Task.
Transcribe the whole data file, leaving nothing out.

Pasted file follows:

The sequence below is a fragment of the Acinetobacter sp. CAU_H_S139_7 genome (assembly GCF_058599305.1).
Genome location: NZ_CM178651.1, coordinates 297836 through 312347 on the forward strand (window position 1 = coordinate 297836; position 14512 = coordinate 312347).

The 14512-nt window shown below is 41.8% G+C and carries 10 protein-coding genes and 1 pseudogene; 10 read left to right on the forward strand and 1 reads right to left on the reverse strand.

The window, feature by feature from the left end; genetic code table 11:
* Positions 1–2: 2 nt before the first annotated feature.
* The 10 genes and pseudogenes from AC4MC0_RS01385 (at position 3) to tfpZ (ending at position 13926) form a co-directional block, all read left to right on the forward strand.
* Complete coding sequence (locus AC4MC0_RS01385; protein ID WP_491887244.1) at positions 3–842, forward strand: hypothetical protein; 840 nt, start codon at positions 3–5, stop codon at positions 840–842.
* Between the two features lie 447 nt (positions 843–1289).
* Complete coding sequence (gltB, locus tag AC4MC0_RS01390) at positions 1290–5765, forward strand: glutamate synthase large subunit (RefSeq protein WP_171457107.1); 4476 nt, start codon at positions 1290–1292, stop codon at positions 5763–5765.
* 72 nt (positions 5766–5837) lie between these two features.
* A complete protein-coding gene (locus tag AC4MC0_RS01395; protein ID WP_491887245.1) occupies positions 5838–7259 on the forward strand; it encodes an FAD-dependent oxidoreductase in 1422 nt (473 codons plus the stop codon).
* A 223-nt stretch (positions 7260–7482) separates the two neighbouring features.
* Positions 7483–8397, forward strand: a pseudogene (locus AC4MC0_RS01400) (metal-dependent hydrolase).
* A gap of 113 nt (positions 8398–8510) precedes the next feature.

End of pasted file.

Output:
The sequence below is a fragment of the Acinetobacter sp. CAU_H_S139_7 genome (assembly GCF_058599305.1).
Genome location: NZ_CM178651.1, coordinates 297836 through 312347 on the forward strand (window position 1 = coordinate 297836; position 14512 = coordinate 312347).

The 14512-nt window shown below is 41.8% G+C and carries 10 protein-coding genes and 1 pseudogene; 10 read left to right on the forward strand and 1 reads right to left on the reverse strand.

The window, feature by feature from the left end; genetic code table 11:
* Positions 1–2: 2 nt before the first annotated feature.
* The 10 genes and pseudogenes from AC4MC0_RS01385 (at position 3) to tfpZ (ending at position 13926) form a co-directional block, all read left to right on the forward strand.
* Complete coding sequence (locus AC4MC0_RS01385; protein ID WP_491887244.1) at positions 3–842, forward strand: hypothetical protein; 840 nt, start codon at positions 3–5, stop codon at positions 840–842.
* Between the two features lie 447 nt (positions 843–1289).
* Complete coding sequence (gltB, locus tag AC4MC0_RS01390) at positions 1290–5765, forward strand: glutamate synthase large subunit (RefSeq protein WP_171457107.1); 4476 nt, start codon at positions 1290–1292, stop codon at positions 5763–5765.
* 72 nt (positions 5766–5837) lie between these two features.
* A complete protein-coding gene (locus tag AC4MC0_RS01395; protein ID WP_491887245.1) occupies positions 5838–7259 on the forward strand; it encodes an FAD-dependent oxidoreductase in 1422 nt (473 codons plus the stop codon).
* A 223-nt stretch (positions 7260–7482) separates the two neighbouring features.
* Positions 7483–8397, forward strand: a pseudogene (locus AC4MC0_RS01400) (metal-dependent hydrolase).
* A gap of 113 nt (positions 8398–8510) precedes the next feature.